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How to Recover Lost Word & Other Office Documents

It’s a heart-sinking moment when you realise you’ve deleted or failed to save the changes in a Word, Excel or PowerPoint document. You might have been the victim of a Windows crash, or even a power cut. But hours of hard work may not be lost as there are several ways you can try to recover Office documents.

Here we’ll explain where to look for temporary files, backups and old versions of your files as well as software which can attempt to recover a deleted file. See also: How to recover deleted files.

Top tip: If you’ve accidentally deleted something in a document (or the whole thing) but Word, Excel or PowerPoint is still open, press Ctrl-Z to undo the mistake. This works in most situations, including in web browsers, so if you’ve lost an entire email or long forum post, try the Ctrl-Z trick.

If that doesn’t work, it may still be possible to get your document back. It really depends on how your computer (and Office in particular) is configured, which version of Office you’re running and how the file was lost, deleted or corrupted.

There are no guarantees, but try the following and you could be back in business.

Look for the AutoRecover or backup version

By default, Office saves a copy of your file from time to time in case of a power cut or other failure. In theory, when you next launch Word, Excel or other Office program, it should present a list of files you can continue to work on, but sometimes you’ll see nothing at all.

If this happens, here’s how to find the AutoRecover files

Word 2002 / 2003

  • In the Tools menu, click Options
  • Go to the File Locations tab and double-click AutoRecover files
  • Copy or write down the file path, the click Cancel, and then Close
  • Using Windows Explorer navigate to the AutoRecover file location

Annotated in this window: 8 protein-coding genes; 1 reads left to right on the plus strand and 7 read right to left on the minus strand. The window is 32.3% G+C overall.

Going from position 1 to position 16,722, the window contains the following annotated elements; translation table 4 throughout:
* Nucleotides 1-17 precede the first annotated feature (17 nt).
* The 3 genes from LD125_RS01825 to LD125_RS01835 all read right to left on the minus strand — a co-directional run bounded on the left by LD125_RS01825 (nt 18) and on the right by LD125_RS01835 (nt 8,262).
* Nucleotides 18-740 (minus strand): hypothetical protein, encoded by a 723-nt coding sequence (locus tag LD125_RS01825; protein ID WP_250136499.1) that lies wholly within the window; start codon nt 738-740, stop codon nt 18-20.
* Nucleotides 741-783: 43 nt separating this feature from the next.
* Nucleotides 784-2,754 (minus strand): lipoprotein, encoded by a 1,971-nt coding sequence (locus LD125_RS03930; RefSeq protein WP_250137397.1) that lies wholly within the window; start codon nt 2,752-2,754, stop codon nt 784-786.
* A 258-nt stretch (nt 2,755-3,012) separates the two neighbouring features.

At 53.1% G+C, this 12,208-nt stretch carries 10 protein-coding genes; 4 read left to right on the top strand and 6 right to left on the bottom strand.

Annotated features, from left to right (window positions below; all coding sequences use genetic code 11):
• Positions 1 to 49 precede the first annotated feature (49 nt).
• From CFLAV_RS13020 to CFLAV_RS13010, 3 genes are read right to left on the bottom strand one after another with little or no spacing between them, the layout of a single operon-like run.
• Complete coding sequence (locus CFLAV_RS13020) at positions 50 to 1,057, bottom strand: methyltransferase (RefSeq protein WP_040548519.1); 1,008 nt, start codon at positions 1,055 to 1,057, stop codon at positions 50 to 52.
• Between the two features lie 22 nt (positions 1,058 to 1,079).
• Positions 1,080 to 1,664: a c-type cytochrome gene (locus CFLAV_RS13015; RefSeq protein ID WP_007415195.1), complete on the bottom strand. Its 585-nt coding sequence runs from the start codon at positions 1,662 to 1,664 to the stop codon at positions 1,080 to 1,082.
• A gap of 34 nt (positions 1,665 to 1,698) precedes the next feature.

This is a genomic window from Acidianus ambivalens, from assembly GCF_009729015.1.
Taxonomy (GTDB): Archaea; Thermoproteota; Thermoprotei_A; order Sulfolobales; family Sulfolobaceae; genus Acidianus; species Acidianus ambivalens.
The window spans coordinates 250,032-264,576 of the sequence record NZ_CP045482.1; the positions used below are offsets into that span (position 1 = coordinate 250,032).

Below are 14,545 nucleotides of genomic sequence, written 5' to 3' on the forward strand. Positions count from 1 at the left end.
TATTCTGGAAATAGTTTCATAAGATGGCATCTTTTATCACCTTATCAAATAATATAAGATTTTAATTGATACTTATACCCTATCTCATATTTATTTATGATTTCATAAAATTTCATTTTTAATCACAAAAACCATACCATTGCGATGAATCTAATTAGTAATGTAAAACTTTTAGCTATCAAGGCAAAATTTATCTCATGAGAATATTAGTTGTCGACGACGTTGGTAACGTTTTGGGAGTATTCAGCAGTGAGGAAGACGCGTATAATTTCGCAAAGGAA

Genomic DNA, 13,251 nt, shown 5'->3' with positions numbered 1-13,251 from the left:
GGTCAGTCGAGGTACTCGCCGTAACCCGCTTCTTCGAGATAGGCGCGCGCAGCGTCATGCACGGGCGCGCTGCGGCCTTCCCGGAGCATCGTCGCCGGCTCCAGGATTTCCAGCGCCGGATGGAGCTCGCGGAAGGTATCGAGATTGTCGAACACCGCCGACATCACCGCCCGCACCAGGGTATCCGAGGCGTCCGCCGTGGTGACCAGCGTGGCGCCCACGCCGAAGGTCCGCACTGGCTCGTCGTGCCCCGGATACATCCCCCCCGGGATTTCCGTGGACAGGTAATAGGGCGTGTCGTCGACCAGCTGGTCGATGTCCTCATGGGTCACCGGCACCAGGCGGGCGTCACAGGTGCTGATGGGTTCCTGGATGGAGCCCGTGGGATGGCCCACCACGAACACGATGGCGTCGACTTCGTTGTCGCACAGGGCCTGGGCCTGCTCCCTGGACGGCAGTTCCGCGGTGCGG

• Search for files with names ending in .asd

Word 2007

  • Click the Office button (top left) and choose Word Options
  • In the Navigation Pane, click Save
  • In the AutoRecover file location box, note the path, and then click Cancel.
  • Using Windows Explorer navigate to the AutoRecover file location
  • Search for files with names ending in .asd

Word 2010

  • Go to the File menu and choose Recent
  • Click on Recover Unsaved Documents (at the bottom)

This takes you to the folder in which Office automatically saves your work, even if you never hit ‘Save’ and gave it a filename.

Similarly, in Office 2013 or later, a panel listing recovered documents will appear when you next open a document:

How to recover Office documents

Manual search

If this all fails, then you can put in some detective work. You can use Windows Search (or the Start menu search box in Windows Vista, 7 or 10) to search for the file name (assuming you saved it at least once).

You need only remember one word from the filename, or if not, search for all Word documents. To do that type *.doc or type *.docx to find all Word files. (The ‘*’ is called a wildcard and means Windows will return any file with a .doc or .docx extension.) If you know you used a different file type, such as RTF, then search for *.rtf instead. (Excel files are .xls or .xlsx, while PowerPoint documents have .ppt or .pptx extensions.)